The net effect of Wimbledon

Wimbledon Tennis ChampionshipsToday sees the start of the Wimbledon tennis championships in South London and millions of fans will be glued to TV sets and the radio over the coming two weeks – weather permitting of course. The official Wimbledon web site will also doubtless get tons of support as will the BBC’s online coverage. In fact, there is so much online, broadcast and other media coverage of Wimbledon this year, it’s highly doubtful that any work will be done at all in the UK.

Employers will tell you that sudden illnesses strike at times of major sporting events – several people will apparently fall ill during the next two weeks, only to have a remarkable recovery after the Championships. Others will “secretly” be watching Wimbledon online, only to cover-up their browser window with some spreadsheet as the boss walks past their desk. Indeed, the widespread availability of online TV coverage of Wimbledon, plus the Championship’s own online radio and podcast system, means there are many more opportunities for people to engage with Wimbledon now, than there were in the past.

This is going to be an increasing problem for employers. In the past, employees could not really watch major sporting events “live” when they were taking place during the working day. Now, they can – and they will. Come the Olympic in London in 2012, trying to take people away from their online connection to the games will be next to impossible, because by then we will all expect live online coverage – indeed that may well be the way most of us watch large sporting events.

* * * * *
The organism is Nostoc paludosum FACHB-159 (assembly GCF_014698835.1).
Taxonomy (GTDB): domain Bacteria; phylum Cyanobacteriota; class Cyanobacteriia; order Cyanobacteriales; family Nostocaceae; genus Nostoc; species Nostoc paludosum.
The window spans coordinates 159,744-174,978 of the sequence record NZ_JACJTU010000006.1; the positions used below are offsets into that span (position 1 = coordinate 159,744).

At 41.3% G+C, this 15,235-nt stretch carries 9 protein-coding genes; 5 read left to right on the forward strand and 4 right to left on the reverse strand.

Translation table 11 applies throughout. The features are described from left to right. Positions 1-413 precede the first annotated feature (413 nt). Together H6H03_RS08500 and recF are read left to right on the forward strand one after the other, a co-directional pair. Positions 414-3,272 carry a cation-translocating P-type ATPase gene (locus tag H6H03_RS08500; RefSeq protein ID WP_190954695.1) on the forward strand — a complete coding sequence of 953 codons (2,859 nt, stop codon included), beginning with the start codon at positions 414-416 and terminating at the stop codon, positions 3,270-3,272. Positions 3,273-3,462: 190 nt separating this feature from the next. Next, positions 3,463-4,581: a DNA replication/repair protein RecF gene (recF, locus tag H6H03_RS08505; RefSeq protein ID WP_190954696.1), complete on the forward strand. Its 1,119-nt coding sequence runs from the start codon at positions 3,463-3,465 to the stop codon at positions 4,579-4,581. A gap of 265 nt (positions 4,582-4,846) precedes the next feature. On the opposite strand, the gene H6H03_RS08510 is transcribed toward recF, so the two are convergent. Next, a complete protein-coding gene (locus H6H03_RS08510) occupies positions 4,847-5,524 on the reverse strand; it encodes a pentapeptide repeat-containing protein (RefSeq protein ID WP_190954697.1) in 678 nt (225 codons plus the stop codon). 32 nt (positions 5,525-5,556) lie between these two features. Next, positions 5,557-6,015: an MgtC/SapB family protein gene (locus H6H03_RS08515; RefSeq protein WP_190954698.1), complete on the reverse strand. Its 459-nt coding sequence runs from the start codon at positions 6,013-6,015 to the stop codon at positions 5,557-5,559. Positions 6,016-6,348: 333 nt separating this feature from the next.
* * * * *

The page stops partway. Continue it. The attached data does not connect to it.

So if you run a business you can’t ban the watching of live sporting events effectively. You can try, but people will watch – reducing productivity as a result. Besides which, all the research on banning things at work shows that this reduces employee loyalty and increases the level of staff resignations, leading to extra costs in recruitment. The impact of banning things is that it tends to cost more in the long run than the money you save as a direct result of the ban itself.

So, what can you do? People now use the Internet in vastly different ways to when the last Wimbledon Championships took place just a year ago. Since then the use of social networking and the speed enhancements to the Internet have meant that online TV and chatting about it to your friends is an expectation, not an added extra.

Today’s Wimbledon Championships could herald a new way of working – one that is so flexible it allows people to watch their sporting events when they want and then to do the work when they want. As an owner of a business or a manager are you ready for such a seismic shift in the way we work? Be sure of one thing – that dramatic change is coming; faster than we think.

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